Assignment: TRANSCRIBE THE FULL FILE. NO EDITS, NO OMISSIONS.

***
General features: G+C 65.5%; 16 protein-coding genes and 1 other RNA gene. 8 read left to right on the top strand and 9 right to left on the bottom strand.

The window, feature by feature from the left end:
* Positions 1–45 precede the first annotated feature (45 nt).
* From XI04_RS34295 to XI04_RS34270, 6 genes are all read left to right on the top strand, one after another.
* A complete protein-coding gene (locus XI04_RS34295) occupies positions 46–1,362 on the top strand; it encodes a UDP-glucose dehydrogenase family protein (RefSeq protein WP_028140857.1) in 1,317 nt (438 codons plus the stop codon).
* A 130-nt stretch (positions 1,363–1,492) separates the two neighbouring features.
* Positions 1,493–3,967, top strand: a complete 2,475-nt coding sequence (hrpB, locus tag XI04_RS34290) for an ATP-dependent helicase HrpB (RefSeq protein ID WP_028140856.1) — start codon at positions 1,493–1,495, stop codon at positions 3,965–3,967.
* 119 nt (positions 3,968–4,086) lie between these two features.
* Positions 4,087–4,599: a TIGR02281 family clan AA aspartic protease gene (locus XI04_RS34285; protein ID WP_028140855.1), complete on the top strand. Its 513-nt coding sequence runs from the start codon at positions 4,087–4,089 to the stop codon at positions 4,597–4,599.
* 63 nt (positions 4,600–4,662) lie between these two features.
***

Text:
General features: G+C 65.5%; 16 protein-coding genes and 1 other RNA gene. 8 read left to right on the top strand and 9 right to left on the bottom strand.

The window, feature by feature from the left end:
* Positions 1–45 precede the first annotated feature (45 nt).
* From XI04_RS34295 to XI04_RS34270, 6 genes are all read left to right on the top strand, one after another.
* A complete protein-coding gene (locus XI04_RS34295) occupies positions 46–1,362 on the top strand; it encodes a UDP-glucose dehydrogenase family protein (RefSeq protein WP_028140857.1) in 1,317 nt (438 codons plus the stop codon).
* A 130-nt stretch (positions 1,363–1,492) separates the two neighbouring features.
* Positions 1,493–3,967, top strand: a complete 2,475-nt coding sequence (hrpB, locus tag XI04_RS34290) for an ATP-dependent helicase HrpB (RefSeq protein ID WP_028140856.1) — start codon at positions 1,493–1,495, stop codon at positions 3,965–3,967.
* 119 nt (positions 3,968–4,086) lie between these two features.
* Positions 4,087–4,599: a TIGR02281 family clan AA aspartic protease gene (locus XI04_RS34285; protein ID WP_028140855.1), complete on the top strand. Its 513-nt coding sequence runs from the start codon at positions 4,087–4,089 to the stop codon at positions 4,597–4,599.
* 63 nt (positions 4,600–4,662) lie between these two features.